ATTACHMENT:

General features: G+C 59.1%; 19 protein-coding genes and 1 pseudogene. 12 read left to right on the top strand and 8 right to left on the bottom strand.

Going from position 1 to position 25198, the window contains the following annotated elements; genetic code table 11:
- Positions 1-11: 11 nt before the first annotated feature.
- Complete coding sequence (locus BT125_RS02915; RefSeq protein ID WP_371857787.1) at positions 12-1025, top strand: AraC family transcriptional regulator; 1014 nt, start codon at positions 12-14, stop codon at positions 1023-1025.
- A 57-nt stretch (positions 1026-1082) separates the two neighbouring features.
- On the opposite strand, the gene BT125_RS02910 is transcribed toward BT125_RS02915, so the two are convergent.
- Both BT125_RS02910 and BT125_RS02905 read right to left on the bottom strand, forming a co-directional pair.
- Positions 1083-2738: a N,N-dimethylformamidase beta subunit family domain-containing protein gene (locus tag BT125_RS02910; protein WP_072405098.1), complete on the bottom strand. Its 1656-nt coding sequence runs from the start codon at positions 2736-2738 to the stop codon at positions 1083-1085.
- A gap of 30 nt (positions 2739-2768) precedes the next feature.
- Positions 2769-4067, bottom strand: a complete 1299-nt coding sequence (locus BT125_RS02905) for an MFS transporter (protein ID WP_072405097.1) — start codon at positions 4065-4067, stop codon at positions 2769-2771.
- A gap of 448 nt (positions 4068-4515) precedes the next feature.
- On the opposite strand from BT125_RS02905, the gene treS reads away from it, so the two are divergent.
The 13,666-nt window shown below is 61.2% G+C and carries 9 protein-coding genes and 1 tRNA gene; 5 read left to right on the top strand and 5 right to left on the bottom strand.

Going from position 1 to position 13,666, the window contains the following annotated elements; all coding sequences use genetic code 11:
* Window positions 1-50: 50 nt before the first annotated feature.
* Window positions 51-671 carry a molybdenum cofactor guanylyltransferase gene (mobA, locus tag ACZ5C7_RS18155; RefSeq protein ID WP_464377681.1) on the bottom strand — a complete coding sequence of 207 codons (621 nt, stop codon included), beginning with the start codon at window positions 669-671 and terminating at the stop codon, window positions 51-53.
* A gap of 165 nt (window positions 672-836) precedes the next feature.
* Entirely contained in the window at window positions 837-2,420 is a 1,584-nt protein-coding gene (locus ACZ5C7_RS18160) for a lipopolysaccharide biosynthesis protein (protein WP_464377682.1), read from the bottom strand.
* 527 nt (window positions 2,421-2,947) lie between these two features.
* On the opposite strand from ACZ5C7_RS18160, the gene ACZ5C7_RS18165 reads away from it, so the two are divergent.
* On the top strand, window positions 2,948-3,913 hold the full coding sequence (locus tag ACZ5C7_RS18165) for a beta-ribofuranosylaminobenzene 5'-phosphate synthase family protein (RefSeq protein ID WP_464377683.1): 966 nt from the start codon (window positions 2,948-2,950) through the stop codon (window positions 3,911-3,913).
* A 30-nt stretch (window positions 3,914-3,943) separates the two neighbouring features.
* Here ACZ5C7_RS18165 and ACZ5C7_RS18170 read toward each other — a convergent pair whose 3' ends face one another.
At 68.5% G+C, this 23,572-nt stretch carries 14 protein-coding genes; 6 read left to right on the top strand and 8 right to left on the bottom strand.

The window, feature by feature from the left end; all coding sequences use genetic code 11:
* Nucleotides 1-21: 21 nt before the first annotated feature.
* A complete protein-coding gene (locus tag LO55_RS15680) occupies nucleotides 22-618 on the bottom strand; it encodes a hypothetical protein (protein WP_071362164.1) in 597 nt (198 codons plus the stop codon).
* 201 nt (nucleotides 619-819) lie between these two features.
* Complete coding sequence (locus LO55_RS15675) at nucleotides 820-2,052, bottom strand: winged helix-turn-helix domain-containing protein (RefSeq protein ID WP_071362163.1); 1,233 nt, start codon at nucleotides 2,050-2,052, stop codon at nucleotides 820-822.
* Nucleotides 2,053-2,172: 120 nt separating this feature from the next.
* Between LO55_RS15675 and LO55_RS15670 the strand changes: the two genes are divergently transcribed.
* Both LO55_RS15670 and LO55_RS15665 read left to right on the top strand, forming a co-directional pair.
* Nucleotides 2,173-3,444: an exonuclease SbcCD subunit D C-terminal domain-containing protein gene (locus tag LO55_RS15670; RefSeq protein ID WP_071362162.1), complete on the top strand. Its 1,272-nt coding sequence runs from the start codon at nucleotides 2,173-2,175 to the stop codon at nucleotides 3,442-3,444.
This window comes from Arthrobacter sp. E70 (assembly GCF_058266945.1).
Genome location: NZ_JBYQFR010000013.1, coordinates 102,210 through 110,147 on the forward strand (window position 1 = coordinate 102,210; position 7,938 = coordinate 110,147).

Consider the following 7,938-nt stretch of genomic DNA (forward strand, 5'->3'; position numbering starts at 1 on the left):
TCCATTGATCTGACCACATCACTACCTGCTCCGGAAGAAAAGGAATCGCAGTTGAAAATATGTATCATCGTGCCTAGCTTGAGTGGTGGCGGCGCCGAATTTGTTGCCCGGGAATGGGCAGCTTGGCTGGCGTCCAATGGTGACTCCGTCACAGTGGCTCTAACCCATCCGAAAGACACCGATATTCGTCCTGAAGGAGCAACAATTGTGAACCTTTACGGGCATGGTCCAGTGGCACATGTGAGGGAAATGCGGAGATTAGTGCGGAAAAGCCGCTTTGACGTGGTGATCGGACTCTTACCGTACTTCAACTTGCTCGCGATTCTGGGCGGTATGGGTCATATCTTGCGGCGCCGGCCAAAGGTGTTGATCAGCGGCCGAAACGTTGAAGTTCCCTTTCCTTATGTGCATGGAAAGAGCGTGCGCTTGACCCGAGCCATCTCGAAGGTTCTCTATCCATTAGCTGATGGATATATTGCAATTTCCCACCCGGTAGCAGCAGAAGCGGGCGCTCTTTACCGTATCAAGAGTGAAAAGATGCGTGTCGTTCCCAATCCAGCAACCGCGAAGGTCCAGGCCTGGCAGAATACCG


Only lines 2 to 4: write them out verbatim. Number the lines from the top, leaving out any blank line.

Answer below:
Going from position 1 to position 25198, the window contains the following annotated elements; genetic code table 11:
- Positions 1-11: 11 nt before the first annotated feature.
- Complete coding sequence (locus BT125_RS02915; RefSeq protein ID WP_371857787.1) at positions 12-1025, top strand: AraC family transcriptional regulator; 1014 nt, start codon at positions 12-14, stop codon at positions 1023-1025.